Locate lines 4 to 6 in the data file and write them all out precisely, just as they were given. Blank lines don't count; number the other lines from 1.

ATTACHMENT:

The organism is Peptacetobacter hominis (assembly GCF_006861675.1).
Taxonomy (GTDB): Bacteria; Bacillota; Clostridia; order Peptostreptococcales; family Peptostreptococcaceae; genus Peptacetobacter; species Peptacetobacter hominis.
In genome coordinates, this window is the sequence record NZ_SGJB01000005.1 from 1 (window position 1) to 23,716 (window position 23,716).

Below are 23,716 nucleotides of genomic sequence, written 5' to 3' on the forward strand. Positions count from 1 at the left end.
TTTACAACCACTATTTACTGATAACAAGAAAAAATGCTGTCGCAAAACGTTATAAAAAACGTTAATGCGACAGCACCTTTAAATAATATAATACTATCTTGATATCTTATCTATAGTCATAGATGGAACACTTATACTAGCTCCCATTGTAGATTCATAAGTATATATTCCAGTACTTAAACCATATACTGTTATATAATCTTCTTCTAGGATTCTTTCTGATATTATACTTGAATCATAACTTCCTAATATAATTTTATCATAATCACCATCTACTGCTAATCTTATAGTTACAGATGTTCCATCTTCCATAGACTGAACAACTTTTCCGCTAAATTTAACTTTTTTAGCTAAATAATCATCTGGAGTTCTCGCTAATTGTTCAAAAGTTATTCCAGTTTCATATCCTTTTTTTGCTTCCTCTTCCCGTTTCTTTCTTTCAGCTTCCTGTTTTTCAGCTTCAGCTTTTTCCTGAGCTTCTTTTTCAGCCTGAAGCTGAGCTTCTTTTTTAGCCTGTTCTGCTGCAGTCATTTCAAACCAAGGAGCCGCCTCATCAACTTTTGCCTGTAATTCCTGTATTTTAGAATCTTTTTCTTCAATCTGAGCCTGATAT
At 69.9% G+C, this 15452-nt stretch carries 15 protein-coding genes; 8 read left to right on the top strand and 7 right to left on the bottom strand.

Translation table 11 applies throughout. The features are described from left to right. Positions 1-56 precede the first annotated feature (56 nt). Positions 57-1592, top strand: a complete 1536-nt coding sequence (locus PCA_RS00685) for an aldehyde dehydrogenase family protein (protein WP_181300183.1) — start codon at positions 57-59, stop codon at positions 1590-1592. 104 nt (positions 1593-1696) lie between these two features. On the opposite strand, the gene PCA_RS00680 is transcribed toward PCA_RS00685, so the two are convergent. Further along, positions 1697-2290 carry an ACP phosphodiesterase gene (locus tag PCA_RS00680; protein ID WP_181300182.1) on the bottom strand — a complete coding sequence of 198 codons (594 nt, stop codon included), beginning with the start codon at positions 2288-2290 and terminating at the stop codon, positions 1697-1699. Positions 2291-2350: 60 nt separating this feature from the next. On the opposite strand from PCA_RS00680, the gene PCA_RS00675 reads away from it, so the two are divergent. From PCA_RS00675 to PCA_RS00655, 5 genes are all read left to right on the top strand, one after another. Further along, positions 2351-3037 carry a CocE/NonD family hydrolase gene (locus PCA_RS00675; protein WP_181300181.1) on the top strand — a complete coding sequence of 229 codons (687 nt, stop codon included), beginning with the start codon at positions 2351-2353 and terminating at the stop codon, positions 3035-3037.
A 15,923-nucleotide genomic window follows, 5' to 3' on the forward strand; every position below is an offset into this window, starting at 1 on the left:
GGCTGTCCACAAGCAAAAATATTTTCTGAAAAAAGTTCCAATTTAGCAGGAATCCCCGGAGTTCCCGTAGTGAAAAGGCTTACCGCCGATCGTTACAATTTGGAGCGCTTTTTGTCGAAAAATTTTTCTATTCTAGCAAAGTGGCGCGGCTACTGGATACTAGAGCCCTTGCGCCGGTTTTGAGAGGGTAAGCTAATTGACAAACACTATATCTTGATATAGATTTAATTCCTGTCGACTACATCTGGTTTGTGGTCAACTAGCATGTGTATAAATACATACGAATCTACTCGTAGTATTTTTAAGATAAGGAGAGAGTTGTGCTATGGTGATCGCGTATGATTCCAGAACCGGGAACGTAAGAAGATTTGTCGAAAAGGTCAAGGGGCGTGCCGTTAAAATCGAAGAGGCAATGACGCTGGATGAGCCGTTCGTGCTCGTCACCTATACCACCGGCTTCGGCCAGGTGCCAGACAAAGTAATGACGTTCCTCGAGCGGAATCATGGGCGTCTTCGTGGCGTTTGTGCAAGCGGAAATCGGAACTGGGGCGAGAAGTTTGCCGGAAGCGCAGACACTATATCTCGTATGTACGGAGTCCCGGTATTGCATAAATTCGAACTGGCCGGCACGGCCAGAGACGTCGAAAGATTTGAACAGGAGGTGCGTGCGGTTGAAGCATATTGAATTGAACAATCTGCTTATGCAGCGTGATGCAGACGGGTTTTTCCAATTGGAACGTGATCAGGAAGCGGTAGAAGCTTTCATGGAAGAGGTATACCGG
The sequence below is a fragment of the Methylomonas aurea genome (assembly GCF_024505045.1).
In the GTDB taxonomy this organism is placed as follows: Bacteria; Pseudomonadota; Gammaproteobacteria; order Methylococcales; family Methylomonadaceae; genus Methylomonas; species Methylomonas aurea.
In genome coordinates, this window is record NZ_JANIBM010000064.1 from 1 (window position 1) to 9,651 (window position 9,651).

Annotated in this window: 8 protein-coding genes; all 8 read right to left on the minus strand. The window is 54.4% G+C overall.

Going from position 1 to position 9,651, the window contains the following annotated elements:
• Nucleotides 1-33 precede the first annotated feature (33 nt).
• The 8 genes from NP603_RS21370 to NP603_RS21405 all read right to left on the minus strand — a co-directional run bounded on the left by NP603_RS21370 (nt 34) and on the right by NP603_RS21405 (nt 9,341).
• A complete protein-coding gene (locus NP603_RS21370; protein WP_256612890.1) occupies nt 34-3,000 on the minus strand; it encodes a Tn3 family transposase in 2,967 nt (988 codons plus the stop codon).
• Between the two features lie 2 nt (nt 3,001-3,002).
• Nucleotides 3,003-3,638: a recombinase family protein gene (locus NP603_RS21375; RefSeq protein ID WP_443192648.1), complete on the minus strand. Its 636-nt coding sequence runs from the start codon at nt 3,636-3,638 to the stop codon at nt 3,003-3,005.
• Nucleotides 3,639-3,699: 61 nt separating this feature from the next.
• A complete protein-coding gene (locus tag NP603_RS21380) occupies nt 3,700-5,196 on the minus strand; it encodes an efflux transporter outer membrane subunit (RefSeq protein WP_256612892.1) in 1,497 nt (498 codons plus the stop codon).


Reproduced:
Below are 23,716 nucleotides of genomic sequence, written 5' to 3' on the forward strand. Positions count from 1 at the left end.
TTTACAACCACTATTTACTGATAACAAGAAAAAATGCTGTCGCAAAACGTTATAAAAAACGTTAATGCGACAGCACCTTTAAATAATATAATACTATCTTGATATCTTATCTATAGTCATAGATGGAACACTTATACTAGCTCCCATTGTAGATTCATAAGTATATATTCCAGTACTTAAACCATATACTGTTATATAATCTTCTTCTAGGATTCTTTCTGATATTATACTTGAATCATAACTTCCTAATATAATTTTATCATAATCACCATCTACTGCTAATCTTATAGTTACAGATGTTCCATCTTCCATAGACTGAACAACTTTTCCGCTAAATTTAACTTTTTTAGCTAAATAATCATCTGGAGTTCTCGCTAATTGTTCAAAAGTTATTCCAGTTTCATATCCTTTTTTTGCTTCCTCTTCCCGTTTCTTTCTTTCAGCTTCCTGTTTTTCAGCTTCAGCTTTTTCCTGAGCTTCTTTTTCAGCCTGAAGCTGAGCTTCTTTTTTAGCCTGTTCTGCTGCAGTCATTTCAAACCAAGGAGCCGCCTCATCAACTTTTGCCTGTAATTCCTGTATTTTAGAATCTTTTTCTTCAATCTGAGCCTGATAT
At 69.9% G+C, this 15452-nt stretch carries 15 protein-coding genes; 8 read left to right on the top strand and 7 right to left on the bottom strand.